SBP research on heart disease
Research in the Del E. Webb Center for Neuroscience, Aging, and Stem Cell Research is attacking the problem of heart disease on two fronts. Investigators are employing strategies based on cell and molecular biology to stave off the death of heart cells and to develop replacement cells that can rebuild damaged organs. This two-pronged approach can be thought of as: Protecting what you have and replacing what you've lost.
On the protection front, Professor Rolf Bodmer and Assistant Professor Giovanni Paternostro are using genetics to examine how hearts age. It has been known for many years that the ability of a heart to adapt to stress and recover decreases with age, but the underlying biology is not well understood. Drs. Bodmer and Paternostro use a simple organism, the fruit fly, which has been studied by geneticists for a century, to identify the genes that control the aging process.
In flies, just as in humans, aged hearts do not withstand stress as well as younger hearts. Dr. Paternostro has found mutant flies whose hearts appear perennially robust. He and his colleagues are currently working to isolate and examine the genes that cause these mutations. Dr. Bodmer and his team are studying a number of genes that are believed to cause heart defects in humans born with Downs syndrome, a birth defect caused by the presence of an extra copy of chromosome 21. These genes have “cousins” in flies, and Dr. Bodmer’s group has found that several of them do affect heart function. Dr. Bodmer’s group has also identified genes in flies that cause their hearts to age prematurely or, conversely, to remain young relative to the age of the fly. Many of these genes are also found in humans, and a number of them are associated with congenital heart malformations. By manipulating some of the genes they have found, the Bodmer laboratory can cause hearts to age more slowly than normal. Their hope is that drugs or genetic therapies can be devised, based on their work, that will help to delay or treat heart failure in humans.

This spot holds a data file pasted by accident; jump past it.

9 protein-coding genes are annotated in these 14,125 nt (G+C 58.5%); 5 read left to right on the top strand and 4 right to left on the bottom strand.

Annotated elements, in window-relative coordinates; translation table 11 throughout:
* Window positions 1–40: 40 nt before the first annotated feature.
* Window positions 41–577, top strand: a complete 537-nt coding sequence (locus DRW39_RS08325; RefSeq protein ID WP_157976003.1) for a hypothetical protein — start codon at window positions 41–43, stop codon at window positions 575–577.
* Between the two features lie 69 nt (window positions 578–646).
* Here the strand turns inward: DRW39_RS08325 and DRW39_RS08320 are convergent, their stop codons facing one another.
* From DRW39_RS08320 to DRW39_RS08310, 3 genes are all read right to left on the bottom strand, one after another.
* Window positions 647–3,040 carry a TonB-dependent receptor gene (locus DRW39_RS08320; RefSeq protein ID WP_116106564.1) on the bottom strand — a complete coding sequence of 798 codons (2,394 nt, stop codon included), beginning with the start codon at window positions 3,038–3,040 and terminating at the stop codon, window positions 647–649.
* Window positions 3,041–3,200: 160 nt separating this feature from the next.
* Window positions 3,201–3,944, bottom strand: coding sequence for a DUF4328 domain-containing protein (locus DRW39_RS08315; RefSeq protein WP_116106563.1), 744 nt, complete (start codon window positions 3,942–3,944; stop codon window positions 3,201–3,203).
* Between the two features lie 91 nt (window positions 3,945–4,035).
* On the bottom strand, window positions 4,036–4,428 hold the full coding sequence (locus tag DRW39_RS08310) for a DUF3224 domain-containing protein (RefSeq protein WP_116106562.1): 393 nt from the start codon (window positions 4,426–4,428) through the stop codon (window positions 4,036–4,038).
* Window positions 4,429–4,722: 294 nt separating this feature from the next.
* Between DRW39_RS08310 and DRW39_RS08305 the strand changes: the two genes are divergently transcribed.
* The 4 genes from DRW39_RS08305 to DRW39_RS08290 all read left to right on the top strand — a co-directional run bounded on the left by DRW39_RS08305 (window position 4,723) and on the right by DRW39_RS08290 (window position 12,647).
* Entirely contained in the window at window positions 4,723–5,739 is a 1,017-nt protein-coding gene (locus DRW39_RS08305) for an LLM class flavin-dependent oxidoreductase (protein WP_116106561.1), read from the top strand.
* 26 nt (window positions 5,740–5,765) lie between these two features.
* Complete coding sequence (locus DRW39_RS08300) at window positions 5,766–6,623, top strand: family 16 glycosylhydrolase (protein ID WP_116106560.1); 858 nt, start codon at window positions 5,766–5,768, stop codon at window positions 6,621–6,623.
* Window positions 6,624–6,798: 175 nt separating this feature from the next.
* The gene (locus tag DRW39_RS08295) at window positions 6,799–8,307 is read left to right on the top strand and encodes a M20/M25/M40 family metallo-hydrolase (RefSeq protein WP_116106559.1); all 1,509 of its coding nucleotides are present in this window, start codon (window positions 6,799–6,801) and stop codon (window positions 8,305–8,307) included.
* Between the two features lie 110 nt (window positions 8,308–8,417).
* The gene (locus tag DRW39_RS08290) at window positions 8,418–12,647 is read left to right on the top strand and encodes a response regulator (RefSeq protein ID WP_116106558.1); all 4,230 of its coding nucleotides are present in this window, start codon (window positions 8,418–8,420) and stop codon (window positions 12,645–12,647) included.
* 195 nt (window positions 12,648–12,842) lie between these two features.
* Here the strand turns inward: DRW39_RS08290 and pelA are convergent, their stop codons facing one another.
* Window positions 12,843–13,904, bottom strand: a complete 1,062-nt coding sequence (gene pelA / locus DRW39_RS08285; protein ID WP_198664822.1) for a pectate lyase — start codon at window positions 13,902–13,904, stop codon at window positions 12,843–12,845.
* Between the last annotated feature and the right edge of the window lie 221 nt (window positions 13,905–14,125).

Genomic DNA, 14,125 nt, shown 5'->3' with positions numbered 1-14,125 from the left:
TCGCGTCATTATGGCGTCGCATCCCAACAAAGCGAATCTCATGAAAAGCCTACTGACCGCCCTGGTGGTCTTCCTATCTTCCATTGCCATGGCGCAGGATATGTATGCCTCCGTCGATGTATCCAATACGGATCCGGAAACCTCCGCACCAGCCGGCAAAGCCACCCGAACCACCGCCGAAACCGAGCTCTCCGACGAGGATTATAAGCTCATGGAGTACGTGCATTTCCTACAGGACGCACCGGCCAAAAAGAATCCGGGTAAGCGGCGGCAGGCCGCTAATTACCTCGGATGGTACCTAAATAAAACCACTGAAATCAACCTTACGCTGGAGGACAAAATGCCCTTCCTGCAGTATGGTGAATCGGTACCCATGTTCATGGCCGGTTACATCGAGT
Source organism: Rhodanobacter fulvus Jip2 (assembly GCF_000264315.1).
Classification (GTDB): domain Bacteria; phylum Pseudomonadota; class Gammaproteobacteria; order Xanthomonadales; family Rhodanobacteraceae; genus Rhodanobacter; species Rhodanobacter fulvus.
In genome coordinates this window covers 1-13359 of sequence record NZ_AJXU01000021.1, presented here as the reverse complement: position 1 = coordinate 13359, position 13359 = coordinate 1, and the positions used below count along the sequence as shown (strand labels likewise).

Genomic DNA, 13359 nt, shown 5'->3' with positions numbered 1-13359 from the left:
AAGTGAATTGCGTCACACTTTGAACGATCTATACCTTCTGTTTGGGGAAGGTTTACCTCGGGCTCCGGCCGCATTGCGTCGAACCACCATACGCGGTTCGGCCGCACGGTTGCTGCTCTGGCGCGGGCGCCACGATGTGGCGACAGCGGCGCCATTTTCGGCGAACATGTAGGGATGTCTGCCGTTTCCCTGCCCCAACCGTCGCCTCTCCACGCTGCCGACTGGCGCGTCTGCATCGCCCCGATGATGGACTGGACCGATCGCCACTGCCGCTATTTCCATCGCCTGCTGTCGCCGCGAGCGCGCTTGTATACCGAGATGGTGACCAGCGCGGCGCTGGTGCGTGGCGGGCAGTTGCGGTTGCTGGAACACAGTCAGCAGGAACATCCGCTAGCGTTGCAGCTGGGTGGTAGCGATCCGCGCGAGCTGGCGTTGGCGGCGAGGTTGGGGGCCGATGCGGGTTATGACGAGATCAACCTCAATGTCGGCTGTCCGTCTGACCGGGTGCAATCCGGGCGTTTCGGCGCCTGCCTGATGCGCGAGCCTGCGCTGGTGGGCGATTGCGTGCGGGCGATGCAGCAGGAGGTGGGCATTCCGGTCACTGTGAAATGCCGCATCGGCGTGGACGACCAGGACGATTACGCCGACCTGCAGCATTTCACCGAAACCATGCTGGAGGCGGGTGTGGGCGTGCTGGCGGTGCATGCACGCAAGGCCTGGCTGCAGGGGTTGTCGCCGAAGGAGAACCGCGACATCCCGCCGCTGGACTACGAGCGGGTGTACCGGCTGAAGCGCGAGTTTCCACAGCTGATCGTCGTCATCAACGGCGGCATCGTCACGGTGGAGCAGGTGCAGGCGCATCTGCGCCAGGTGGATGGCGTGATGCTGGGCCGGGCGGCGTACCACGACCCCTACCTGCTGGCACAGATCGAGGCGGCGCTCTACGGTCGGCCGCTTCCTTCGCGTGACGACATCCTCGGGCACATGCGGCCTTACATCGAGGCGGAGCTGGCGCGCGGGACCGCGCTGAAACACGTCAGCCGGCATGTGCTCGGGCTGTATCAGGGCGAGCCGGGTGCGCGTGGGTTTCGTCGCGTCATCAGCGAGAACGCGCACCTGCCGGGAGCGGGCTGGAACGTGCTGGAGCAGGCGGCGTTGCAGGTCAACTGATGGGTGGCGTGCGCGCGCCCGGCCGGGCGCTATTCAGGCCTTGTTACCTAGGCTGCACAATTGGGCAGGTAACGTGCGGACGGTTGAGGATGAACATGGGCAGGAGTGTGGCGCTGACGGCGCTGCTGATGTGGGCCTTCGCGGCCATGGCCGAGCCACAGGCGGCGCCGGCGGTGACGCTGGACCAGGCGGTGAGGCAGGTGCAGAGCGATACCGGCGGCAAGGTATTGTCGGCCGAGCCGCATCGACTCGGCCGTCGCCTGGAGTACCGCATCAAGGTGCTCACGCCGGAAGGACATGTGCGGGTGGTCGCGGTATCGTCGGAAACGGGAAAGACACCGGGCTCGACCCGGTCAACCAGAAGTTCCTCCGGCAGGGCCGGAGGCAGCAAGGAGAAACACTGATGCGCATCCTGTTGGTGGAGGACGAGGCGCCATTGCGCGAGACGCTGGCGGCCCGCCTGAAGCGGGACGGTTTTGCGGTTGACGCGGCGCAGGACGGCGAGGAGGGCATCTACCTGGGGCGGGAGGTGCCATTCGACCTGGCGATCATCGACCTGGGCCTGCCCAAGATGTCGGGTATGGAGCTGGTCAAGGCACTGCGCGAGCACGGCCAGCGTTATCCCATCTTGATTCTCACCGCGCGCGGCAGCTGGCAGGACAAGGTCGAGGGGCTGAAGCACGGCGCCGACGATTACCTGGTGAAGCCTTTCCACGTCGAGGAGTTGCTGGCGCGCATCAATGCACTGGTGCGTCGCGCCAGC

Other SBP scientists are working on strategies to replace heart tissue damaged by disease. These strategies employ stem cells, relatively immature cells that can be directed to become different types of specialized cells, including, it is hoped, cardiac muscle cells, known as cardiomyocytes. These newly derived heart cells would then be grafted to fill the lesions created by cardiac disease.
Professor Mark Mercola has identified a number of genes that guide initial formation of the heart in developing embryos. His laboratory has applied this knowledge to induce mouse embryonic tissue and embryonic stem cells to take on heart-like properties. For instance, a dish of cultured cells will beat in unison, much like the rhythmic beating displayed by a functioning heart. Their work indicates that it should be possible to develop protocols to induce stem cells to differentiate into functioning cardiac cells.